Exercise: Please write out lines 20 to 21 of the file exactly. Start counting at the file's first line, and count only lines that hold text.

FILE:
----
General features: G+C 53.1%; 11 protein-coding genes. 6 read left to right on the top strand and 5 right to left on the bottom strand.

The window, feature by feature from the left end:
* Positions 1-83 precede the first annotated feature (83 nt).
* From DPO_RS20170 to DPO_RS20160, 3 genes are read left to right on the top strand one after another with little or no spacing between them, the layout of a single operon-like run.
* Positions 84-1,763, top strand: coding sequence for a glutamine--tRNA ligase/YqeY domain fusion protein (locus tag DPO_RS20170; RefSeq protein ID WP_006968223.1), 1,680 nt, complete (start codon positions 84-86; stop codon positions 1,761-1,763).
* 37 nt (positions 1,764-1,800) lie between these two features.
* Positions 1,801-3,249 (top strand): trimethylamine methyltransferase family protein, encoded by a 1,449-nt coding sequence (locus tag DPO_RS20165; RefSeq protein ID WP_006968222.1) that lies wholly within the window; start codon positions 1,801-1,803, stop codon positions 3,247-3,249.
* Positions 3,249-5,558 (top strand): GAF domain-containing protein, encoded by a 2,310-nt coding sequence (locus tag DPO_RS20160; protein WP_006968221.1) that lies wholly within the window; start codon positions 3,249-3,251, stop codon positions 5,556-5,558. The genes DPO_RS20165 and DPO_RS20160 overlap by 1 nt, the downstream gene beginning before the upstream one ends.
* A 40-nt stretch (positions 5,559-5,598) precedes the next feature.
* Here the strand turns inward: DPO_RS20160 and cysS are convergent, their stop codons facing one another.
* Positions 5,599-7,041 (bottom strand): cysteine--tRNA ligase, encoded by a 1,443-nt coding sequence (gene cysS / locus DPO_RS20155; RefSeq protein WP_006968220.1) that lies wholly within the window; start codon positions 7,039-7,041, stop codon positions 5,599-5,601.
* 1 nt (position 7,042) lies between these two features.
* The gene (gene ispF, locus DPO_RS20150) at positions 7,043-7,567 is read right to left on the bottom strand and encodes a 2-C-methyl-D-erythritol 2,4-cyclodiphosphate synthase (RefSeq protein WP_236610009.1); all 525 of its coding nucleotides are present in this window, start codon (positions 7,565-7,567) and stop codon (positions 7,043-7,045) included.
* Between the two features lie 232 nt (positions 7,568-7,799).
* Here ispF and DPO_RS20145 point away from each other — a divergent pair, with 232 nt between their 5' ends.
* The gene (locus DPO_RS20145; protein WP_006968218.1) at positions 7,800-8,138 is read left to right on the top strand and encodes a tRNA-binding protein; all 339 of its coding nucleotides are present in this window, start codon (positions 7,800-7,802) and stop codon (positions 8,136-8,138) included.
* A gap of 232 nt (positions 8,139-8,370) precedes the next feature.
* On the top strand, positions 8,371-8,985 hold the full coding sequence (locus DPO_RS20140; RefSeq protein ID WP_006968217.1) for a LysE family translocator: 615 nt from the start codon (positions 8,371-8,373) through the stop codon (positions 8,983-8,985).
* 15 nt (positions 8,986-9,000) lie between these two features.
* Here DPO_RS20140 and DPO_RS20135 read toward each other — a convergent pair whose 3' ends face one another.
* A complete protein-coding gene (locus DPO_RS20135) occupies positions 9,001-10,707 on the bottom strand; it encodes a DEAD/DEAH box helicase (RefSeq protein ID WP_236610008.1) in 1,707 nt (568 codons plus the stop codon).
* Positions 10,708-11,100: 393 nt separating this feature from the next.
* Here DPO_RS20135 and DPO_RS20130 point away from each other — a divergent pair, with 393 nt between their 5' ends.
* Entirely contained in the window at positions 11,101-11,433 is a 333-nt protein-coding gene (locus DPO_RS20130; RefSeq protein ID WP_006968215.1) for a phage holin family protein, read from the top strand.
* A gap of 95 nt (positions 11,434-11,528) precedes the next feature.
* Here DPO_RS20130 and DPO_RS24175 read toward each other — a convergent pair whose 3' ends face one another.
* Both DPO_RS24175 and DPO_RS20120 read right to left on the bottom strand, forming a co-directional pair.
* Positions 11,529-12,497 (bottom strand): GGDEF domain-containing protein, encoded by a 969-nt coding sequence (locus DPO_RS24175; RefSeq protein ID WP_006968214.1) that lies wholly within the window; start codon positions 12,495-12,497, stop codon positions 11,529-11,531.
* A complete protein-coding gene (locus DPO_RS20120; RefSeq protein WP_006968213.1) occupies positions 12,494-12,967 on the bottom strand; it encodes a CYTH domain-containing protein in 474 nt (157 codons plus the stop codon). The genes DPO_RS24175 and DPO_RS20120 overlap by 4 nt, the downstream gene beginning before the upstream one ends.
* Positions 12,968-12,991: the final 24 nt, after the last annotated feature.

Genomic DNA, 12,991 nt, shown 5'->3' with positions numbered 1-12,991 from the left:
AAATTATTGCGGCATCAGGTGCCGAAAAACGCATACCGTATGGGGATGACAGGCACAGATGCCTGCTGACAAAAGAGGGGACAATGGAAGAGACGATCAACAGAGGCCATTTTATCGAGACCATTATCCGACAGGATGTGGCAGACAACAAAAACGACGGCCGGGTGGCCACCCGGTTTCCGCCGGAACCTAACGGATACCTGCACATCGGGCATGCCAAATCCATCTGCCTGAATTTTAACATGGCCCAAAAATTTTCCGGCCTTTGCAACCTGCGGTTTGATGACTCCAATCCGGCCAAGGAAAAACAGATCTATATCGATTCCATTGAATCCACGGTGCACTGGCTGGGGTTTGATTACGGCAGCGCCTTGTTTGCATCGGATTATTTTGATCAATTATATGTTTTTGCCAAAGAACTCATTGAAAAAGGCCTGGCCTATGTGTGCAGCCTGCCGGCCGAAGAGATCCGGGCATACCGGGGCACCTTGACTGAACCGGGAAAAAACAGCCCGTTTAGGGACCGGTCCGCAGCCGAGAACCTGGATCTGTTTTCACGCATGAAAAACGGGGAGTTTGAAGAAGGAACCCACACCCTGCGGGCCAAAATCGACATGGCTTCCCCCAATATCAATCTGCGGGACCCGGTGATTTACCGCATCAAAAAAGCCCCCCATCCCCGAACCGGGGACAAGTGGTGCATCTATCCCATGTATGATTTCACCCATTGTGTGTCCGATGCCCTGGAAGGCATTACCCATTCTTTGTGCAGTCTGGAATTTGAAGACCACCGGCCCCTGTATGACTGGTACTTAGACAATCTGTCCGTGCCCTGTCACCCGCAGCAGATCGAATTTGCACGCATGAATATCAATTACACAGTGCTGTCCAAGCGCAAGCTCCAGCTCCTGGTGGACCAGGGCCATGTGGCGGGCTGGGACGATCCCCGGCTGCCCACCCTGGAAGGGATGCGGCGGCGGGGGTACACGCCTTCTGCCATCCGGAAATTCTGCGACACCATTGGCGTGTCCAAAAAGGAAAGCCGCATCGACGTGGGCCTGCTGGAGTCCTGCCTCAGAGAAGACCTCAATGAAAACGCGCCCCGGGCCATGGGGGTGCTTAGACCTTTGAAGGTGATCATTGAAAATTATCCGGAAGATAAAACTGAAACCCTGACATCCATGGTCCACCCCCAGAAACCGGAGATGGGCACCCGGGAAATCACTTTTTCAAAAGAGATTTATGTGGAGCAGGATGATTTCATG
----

* Here DPO_RS20140 and DPO_RS20135 read toward each other — a convergent pair whose 3' ends face one another.
* A complete protein-coding gene (locus DPO_RS20135) occupies positions 9,001-10,707 on the bottom strand; it encodes a DEAD/DEAH box helicase (RefSeq protein ID WP_236610008.1) in 1,707 nt (568 codons plus the stop codon).